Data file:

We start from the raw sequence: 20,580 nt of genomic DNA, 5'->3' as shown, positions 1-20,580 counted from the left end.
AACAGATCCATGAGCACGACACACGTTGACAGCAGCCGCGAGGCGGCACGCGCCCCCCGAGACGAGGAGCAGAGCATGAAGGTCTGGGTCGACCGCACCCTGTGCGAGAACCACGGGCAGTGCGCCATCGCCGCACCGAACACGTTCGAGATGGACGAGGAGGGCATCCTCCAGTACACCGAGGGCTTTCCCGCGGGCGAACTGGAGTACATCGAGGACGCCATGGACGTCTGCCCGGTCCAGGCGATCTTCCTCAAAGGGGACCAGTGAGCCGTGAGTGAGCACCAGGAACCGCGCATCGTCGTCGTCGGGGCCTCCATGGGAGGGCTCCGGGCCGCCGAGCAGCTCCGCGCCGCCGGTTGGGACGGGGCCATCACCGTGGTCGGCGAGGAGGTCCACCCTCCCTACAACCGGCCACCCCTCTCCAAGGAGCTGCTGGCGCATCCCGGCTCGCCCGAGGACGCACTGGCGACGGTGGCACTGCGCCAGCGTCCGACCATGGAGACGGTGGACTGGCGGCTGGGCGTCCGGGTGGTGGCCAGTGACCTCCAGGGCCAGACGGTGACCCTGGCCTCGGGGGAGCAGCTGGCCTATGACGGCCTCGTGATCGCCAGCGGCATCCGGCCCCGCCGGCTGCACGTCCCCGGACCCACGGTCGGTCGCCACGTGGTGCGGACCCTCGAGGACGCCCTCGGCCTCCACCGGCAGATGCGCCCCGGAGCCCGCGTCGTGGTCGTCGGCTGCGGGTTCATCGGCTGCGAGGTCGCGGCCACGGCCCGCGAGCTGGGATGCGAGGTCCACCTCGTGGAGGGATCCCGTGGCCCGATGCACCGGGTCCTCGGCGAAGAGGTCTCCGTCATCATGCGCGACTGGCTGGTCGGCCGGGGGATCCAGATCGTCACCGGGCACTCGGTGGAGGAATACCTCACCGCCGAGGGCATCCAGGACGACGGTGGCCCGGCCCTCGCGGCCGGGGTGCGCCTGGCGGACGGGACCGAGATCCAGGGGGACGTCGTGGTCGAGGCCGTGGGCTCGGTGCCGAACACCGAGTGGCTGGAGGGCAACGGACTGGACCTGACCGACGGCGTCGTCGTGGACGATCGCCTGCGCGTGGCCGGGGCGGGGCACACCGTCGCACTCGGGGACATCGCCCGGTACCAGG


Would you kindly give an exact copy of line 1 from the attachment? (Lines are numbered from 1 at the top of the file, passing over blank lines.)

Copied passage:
We start from the raw sequence: 20,580 nt of genomic DNA, 5'->3' as shown, positions 1-20,580 counted from the left end.